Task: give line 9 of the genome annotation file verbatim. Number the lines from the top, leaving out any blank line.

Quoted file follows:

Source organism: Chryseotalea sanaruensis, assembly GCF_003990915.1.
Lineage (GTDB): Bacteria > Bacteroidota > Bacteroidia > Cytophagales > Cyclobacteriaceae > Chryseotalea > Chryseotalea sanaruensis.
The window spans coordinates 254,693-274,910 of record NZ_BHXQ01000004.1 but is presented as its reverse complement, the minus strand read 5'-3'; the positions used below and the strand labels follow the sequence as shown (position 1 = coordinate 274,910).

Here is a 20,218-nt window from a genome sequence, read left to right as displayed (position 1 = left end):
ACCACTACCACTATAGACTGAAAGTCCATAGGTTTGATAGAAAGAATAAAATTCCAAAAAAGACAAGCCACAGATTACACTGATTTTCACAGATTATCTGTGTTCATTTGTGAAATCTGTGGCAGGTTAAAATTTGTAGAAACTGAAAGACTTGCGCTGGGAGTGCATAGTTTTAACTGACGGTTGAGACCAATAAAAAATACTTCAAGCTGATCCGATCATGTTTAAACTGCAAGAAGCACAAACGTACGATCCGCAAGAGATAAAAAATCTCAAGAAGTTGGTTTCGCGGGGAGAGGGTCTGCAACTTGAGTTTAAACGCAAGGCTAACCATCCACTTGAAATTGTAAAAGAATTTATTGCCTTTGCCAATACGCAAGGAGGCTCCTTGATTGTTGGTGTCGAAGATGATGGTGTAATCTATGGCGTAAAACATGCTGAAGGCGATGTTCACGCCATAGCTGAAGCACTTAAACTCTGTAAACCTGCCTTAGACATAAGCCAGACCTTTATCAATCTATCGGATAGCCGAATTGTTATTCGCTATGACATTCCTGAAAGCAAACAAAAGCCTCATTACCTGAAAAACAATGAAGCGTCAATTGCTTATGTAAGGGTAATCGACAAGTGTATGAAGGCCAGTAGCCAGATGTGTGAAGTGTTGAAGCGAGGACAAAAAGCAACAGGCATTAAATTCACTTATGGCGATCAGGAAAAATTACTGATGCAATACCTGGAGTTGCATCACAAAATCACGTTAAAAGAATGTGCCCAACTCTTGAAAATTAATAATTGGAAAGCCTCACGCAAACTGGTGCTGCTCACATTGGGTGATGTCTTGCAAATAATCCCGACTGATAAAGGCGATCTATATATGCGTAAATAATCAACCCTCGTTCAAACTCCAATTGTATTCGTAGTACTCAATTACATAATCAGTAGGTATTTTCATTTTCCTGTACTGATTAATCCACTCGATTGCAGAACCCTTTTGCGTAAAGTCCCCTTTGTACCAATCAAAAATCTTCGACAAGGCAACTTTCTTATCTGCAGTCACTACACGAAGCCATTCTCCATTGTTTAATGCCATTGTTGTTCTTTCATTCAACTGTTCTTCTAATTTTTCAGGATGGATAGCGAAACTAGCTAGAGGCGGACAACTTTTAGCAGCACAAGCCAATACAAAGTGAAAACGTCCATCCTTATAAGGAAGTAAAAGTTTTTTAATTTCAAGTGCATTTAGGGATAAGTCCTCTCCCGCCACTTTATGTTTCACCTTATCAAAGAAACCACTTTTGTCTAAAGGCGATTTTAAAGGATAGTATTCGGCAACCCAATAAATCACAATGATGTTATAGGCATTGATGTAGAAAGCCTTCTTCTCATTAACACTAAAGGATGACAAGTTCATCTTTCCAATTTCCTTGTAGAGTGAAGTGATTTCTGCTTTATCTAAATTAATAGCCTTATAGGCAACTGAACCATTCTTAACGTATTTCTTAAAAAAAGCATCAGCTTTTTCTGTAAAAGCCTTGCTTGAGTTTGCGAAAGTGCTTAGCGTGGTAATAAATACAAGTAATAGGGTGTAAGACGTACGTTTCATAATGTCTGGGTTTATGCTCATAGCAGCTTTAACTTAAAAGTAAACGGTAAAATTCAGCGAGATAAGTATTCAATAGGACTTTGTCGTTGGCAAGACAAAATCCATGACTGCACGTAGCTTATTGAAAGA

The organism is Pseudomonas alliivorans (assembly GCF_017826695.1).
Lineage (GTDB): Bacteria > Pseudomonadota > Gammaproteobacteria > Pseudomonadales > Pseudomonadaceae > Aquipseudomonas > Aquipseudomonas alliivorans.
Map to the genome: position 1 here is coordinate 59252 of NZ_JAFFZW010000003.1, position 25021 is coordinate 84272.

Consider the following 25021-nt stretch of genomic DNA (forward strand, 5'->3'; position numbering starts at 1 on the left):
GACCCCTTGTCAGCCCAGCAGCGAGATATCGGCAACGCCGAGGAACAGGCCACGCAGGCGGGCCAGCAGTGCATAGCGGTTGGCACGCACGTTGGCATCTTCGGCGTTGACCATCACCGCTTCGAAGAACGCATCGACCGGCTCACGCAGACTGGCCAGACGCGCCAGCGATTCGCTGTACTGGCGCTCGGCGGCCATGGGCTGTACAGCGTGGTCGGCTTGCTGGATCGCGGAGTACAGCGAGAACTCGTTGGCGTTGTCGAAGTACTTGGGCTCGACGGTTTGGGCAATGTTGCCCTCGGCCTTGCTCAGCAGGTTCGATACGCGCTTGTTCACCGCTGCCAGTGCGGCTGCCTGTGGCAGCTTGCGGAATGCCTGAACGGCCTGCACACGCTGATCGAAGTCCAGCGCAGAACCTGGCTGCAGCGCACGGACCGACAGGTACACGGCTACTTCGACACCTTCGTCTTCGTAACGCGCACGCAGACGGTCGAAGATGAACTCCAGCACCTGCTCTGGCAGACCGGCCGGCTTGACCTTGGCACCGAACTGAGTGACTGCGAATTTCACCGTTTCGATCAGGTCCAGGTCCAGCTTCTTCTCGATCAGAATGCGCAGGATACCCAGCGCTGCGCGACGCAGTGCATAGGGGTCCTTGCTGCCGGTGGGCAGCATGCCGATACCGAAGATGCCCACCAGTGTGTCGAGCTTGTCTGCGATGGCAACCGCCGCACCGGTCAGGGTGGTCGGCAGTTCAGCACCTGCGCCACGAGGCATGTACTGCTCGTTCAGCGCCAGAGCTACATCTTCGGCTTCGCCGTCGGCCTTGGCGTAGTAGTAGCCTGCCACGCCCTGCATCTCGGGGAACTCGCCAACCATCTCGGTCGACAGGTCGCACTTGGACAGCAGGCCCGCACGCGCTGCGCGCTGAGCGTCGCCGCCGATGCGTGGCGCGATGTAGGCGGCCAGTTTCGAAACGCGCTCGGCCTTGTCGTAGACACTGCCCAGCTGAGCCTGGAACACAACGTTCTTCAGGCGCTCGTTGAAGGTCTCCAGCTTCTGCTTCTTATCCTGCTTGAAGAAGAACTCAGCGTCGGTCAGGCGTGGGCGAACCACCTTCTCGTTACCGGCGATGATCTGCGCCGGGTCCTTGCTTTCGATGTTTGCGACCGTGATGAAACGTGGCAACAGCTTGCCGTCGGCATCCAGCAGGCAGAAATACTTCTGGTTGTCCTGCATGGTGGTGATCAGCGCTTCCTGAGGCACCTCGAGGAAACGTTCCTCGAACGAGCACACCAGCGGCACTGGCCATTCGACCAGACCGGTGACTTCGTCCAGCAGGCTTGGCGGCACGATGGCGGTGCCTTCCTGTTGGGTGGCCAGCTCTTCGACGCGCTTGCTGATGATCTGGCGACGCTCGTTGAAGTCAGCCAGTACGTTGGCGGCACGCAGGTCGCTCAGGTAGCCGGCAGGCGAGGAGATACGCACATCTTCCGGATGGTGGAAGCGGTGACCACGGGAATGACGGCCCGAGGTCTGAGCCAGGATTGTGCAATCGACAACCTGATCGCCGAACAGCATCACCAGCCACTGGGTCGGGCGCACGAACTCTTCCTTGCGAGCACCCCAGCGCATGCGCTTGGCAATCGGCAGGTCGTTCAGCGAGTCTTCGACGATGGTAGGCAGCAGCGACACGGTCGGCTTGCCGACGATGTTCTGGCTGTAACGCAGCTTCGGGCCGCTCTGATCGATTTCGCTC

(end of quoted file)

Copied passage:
Consider the following 25021-nt stretch of genomic DNA (forward strand, 5'->3'; position numbering starts at 1 on the left):